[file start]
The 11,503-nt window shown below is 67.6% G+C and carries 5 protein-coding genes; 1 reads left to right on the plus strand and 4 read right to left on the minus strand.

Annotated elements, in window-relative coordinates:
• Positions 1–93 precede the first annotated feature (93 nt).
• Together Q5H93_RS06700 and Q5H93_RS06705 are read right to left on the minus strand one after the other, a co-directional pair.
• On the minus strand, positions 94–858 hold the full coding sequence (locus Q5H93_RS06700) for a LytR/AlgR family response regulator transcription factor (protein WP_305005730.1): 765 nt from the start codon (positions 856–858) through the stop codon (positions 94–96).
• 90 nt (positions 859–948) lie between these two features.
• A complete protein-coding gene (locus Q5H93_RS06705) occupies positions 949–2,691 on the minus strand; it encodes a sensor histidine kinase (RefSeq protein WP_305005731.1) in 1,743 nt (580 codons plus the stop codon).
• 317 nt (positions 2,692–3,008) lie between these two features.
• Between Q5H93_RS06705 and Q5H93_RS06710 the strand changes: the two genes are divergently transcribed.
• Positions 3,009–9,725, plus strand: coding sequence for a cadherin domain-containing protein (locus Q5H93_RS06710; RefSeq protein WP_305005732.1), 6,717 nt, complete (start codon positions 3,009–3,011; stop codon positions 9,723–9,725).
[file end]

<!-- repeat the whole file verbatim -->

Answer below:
The 11,503-nt window shown below is 67.6% G+C and carries 5 protein-coding genes; 1 reads left to right on the plus strand and 4 read right to left on the minus strand.

Annotated elements, in window-relative coordinates:
• Positions 1–93 precede the first annotated feature (93 nt).
• Together Q5H93_RS06700 and Q5H93_RS06705 are read right to left on the minus strand one after the other, a co-directional pair.
• On the minus strand, positions 94–858 hold the full coding sequence (locus Q5H93_RS06700) for a LytR/AlgR family response regulator transcription factor (protein WP_305005730.1): 765 nt from the start codon (positions 856–858) through the stop codon (positions 94–96).
• 90 nt (positions 859–948) lie between these two features.
• A complete protein-coding gene (locus Q5H93_RS06705) occupies positions 949–2,691 on the minus strand; it encodes a sensor histidine kinase (RefSeq protein WP_305005731.1) in 1,743 nt (580 codons plus the stop codon).
• 317 nt (positions 2,692–3,008) lie between these two features.
• Between Q5H93_RS06705 and Q5H93_RS06710 the strand changes: the two genes are divergently transcribed.
• Positions 3,009–9,725, plus strand: coding sequence for a cadherin domain-containing protein (locus Q5H93_RS06710; RefSeq protein WP_305005732.1), 6,717 nt, complete (start codon positions 3,009–3,011; stop codon positions 9,723–9,725).